An ecstatic David Wolf returned to Earth aboard space shuttle Endeavour on Saturday after four long, lonely months on Mir.
The shuttle and its crew of seven swooped through a vividly clear sky just before sunset and landed on the concrete runway, right on time.
“Dave, welcome back from 128 days on orbit,” Mission Control said as soon as Endeavour rolled to a safe stop.
“I wasn’t counting. But is that what it was?” Wolf asked.
“This feels great,” he added, then joked: “Feels like you’re having a little gravity storm down here.”
Eager to talk, he gave a blow-by-blow description of the hatch being opened.
“Ah, I can smell the air from the Earth,” he said.
Wolf could smell something else once he climbed out of the shuttle and walked into the airport-style people mover - the aroma of pizza, a small with pepperoni and mushrooms, just like he ordered.
Flight Crew Operations Chief Dave Leestma brought a pepperoni-and-mushroom pizza for Wolf, who opened the box and took a big sniff. But the medical doctor-turned astronaut couldn’t eat it because it wasn’t in the interest of science. If there was something weird going on with Wolf’s body, doctors wanted to know it was from four months on Mir instead of bad pizza, NASA shuttle-Mir scientist Victor Schneider said.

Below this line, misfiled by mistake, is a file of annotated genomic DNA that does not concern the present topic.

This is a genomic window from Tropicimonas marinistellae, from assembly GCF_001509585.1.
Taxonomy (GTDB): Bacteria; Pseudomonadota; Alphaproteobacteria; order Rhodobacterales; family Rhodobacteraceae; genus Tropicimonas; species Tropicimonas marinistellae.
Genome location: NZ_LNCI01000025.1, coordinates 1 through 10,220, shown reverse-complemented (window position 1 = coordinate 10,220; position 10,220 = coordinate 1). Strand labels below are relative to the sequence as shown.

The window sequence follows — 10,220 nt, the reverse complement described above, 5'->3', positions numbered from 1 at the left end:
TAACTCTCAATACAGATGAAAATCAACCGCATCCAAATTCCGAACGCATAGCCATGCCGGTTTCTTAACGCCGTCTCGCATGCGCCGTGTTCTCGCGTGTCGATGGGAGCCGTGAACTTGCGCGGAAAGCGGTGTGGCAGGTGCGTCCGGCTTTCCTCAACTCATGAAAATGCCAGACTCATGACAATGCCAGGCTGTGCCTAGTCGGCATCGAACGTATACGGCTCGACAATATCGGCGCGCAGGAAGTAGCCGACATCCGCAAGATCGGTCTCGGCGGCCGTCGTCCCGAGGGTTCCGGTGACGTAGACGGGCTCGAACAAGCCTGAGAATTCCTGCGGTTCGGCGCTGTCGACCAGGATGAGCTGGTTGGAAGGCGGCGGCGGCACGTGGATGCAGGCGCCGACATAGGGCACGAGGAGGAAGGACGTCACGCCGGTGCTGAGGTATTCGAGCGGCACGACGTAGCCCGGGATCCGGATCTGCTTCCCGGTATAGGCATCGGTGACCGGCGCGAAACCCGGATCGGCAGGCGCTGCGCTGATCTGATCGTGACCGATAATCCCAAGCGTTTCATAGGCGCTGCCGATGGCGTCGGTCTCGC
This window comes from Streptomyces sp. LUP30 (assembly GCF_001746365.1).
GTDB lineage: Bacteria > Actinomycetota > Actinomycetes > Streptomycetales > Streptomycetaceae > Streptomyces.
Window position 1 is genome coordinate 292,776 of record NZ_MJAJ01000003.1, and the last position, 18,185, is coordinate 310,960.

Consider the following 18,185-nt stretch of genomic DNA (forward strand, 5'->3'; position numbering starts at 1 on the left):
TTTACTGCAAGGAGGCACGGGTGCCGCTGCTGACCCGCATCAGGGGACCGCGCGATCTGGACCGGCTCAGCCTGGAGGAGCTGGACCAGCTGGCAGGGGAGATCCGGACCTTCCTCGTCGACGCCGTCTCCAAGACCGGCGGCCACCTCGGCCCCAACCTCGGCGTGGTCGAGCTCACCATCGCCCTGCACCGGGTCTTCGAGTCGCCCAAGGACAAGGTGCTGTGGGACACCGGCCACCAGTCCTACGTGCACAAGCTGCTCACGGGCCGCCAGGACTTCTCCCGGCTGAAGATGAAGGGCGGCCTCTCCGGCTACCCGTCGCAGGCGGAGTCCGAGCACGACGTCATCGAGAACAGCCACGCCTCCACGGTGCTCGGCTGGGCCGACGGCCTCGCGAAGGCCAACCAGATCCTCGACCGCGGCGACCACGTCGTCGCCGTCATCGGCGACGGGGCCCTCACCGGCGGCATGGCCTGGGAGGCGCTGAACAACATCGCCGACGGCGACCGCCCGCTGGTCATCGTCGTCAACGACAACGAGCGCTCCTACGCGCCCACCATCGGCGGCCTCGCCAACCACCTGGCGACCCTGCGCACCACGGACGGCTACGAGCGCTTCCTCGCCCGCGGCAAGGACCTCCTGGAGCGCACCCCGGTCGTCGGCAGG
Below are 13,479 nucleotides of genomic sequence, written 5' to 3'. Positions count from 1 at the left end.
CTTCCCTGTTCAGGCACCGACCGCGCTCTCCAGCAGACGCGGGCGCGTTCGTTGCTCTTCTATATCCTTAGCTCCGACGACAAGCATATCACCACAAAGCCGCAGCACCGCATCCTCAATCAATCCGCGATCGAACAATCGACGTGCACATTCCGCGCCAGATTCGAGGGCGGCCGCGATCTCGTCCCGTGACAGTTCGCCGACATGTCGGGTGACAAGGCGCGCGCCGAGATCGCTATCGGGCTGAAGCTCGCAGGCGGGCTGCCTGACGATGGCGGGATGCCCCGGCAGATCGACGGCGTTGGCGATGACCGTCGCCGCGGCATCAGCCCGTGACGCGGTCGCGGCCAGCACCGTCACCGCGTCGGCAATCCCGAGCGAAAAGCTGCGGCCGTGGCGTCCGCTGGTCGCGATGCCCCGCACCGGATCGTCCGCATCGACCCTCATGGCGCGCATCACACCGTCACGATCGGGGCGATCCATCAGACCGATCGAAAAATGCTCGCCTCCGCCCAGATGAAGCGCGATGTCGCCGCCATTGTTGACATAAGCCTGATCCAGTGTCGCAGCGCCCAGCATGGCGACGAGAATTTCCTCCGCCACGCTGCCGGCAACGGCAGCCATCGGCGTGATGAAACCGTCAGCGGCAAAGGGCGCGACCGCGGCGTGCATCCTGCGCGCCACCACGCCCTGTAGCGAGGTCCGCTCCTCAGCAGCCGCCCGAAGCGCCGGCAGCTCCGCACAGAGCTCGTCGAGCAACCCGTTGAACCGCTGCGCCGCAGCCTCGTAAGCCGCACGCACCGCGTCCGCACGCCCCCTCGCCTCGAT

“Stand by, I’ll eat it later,” Wolf told Leestma, who said the astronaut “looks terrific.”
Actually, Wolf was scheduled to get a fresher, hotter pizza four hours later -after initial medical tests, the first of several weeks’ worth.
Wolf was just happy to be home.
“Thanks to everybody, this feels great,” Wolf radioed after Endeavour came to a stop at Kennedy Space Center.
Wolf “is in great spirits,” Endeavour commander Terry Wilcutt said an hour later.
Shuttle-Mir chief Frank Culbertson said Wolf asked him to tell the world, “This was the greatest adventure of his life.”
Wolf’s family was eager to see him.
“He hasn’t had a shower in four months, and I’m going to hug him anyway,” his mother, Dottie Wolf, said.
Father Harry Wolf said, “I cried a little bit.”
Girlfriend Tammy Kruse knew how she wanted to greet Wolf.
“I don’t plan to say anything,” Kruse said. “I just plan to give him a big kiss.”
Endeavour returned from a nine-day mission, the eighth of nine planned dockings with Mir.
Meanwhile, Wolf’s old home just got a bit more crowded. A Soyuz capsule with two new Mir crew members and a French researcher arrived at Mir and safely docked Saturday.